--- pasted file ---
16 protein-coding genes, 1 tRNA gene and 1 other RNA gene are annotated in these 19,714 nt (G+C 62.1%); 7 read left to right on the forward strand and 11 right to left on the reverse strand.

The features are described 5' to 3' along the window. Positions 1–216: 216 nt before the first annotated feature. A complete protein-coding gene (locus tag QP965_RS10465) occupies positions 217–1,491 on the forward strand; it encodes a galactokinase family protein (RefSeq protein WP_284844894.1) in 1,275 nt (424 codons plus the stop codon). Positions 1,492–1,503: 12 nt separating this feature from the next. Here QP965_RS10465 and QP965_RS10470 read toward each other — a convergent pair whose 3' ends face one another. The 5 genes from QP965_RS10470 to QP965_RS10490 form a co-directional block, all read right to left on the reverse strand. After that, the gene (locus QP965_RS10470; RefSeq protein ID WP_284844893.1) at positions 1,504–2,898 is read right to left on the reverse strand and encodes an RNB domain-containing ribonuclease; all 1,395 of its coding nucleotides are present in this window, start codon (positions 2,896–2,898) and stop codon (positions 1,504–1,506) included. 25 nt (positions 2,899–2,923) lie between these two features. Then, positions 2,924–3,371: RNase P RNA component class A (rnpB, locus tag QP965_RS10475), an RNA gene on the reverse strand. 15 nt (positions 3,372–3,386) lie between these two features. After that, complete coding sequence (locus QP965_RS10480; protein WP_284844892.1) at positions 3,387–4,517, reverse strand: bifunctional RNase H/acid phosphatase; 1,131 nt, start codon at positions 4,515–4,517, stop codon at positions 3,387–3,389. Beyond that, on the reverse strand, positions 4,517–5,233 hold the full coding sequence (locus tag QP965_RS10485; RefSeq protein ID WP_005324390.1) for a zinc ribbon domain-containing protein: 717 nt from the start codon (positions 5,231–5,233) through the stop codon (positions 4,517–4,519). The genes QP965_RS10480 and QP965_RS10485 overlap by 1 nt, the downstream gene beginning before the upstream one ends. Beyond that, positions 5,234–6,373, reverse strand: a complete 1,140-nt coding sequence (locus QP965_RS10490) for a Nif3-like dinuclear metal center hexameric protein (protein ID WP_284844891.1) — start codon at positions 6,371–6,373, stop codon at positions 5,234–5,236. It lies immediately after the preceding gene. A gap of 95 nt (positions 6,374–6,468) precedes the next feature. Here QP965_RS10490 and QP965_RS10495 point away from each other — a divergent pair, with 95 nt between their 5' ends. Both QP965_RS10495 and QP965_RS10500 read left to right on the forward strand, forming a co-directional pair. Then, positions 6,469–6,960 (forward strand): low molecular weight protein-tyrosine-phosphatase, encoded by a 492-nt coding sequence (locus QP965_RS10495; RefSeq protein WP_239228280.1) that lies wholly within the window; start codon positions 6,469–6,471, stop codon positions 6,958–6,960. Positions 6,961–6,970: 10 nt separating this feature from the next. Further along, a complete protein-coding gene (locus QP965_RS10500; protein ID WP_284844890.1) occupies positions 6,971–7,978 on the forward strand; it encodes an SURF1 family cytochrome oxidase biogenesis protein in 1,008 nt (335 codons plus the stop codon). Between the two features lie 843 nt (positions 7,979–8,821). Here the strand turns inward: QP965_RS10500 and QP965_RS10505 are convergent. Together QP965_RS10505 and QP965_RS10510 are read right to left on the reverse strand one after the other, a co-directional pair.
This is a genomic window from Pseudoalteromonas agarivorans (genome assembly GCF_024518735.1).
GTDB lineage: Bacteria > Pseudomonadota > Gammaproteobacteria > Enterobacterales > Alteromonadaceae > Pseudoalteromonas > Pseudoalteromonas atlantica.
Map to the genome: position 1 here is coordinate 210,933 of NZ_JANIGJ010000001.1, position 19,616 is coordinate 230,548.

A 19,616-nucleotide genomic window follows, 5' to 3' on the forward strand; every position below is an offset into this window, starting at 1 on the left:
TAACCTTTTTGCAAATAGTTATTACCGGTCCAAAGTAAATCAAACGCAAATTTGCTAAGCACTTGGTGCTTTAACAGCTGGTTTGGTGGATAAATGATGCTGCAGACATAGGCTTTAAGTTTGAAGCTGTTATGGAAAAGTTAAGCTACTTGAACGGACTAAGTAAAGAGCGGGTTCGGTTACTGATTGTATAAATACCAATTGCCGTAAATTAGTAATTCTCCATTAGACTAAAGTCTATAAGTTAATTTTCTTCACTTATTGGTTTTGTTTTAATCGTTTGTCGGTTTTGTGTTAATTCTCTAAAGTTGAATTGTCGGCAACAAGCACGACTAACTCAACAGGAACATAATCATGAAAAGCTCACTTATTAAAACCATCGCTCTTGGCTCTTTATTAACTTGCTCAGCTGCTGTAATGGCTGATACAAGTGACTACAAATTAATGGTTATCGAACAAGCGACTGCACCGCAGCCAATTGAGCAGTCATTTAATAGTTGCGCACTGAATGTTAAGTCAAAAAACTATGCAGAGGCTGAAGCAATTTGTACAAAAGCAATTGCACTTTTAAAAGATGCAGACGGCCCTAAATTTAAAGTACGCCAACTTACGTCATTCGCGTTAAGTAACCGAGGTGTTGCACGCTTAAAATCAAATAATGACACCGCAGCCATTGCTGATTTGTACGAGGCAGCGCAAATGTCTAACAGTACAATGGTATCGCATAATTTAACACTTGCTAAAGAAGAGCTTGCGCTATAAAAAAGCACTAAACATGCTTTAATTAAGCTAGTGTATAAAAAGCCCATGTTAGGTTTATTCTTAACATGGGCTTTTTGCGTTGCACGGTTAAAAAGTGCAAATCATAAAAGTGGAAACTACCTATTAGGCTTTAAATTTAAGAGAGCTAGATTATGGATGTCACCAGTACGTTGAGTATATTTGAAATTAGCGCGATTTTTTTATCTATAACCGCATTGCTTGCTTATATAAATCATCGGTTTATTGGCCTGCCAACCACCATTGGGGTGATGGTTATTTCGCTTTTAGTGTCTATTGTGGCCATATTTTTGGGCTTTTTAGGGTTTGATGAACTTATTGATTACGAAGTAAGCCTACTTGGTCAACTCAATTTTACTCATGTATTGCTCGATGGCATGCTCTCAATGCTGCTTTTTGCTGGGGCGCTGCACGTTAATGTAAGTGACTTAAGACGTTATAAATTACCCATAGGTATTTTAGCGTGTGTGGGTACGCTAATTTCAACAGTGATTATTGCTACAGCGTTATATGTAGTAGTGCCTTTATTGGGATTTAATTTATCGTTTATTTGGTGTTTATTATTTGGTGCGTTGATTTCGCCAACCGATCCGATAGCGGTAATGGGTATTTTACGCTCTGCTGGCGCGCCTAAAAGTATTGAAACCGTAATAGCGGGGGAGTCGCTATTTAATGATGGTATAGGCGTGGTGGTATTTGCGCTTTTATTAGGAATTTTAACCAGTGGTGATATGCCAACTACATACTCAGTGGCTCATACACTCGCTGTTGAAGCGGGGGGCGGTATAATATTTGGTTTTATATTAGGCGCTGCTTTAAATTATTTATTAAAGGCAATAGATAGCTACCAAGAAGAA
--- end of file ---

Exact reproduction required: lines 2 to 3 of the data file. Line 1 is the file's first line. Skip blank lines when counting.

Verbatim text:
The features are described 5' to 3' along the window. Positions 1–216: 216 nt before the first annotated feature. A complete protein-coding gene (locus tag QP965_RS10465) occupies positions 217–1,491 on the forward strand; it encodes a galactokinase family protein (RefSeq protein WP_284844894.1) in 1,275 nt (424 codons plus the stop codon). Positions 1,492–1,503: 12 nt separating this feature from the next. Here QP965_RS10465 and QP965_RS10470 read toward each other — a convergent pair whose 3' ends face one another. The 5 genes from QP965_RS10470 to QP965_RS10490 form a co-directional block, all read right to left on the reverse strand. After that, the gene (locus QP965_RS10470; RefSeq protein ID WP_284844893.1) at positions 1,504–2,898 is read right to left on the reverse strand and encodes an RNB domain-containing ribonuclease; all 1,395 of its coding nucleotides are present in this window, start codon (positions 2,896–2,898) and stop codon (positions 1,504–1,506) included. 25 nt (positions 2,899–2,923) lie between these two features. Then, positions 2,924–3,371: RNase P RNA component class A (rnpB, locus tag QP965_RS10475), an RNA gene on the reverse strand. 15 nt (positions 3,372–3,386) lie between these two features. After that, complete coding sequence (locus QP965_RS10480; protein WP_284844892.1) at positions 3,387–4,517, reverse strand: bifunctional RNase H/acid phosphatase; 1,131 nt, start codon at positions 4,515–4,517, stop codon at positions 3,387–3,389. Beyond that, on the reverse strand, positions 4,517–5,233 hold the full coding sequence (locus tag QP965_RS10485; RefSeq protein ID WP_005324390.1) for a zinc ribbon domain-containing protein: 717 nt from the start codon (positions 5,231–5,233) through the stop codon (positions 4,517–4,519). The genes QP965_RS10480 and QP965_RS10485 overlap by 1 nt, the downstream gene beginning before the upstream one ends. Beyond that, positions 5,234–6,373, reverse strand: a complete 1,140-nt coding sequence (locus QP965_RS10490) for a Nif3-like dinuclear metal center hexameric protein (protein ID WP_284844891.1) — start codon at positions 6,371–6,373, stop codon at positions 5,234–5,236. It lies immediately after the preceding gene. A gap of 95 nt (positions 6,374–6,468) precedes the next feature. Here QP965_RS10490 and QP965_RS10495 point away from each other — a divergent pair, with 95 nt between their 5' ends. Both QP965_RS10495 and QP965_RS10500 read left to right on the forward strand, forming a co-directional pair. Then, positions 6,469–6,960 (forward strand): low molecular weight protein-tyrosine-phosphatase, encoded by a 492-nt coding sequence (locus QP965_RS10495; RefSeq protein WP_239228280.1) that lies wholly within the window; start codon positions 6,469–6,471, stop codon positions 6,958–6,960. Positions 6,961–6,970: 10 nt separating this feature from the next. Further along, a complete protein-coding gene (locus QP965_RS10500; protein ID WP_284844890.1) occupies positions 6,971–7,978 on the forward strand; it encodes an SURF1 family cytochrome oxidase biogenesis protein in 1,008 nt (335 codons plus the stop codon). Between the two features lie 843 nt (positions 7,979–8,821). Here the strand turns inward: QP965_RS10500 and QP965_RS10505 are convergent. Together QP965_RS10505 and QP965_RS10510 are read right to left on the reverse strand one after the other, a co-directional pair.
This is a genomic window from Pseudoalteromonas agarivorans (genome assembly GCF_024518735.1).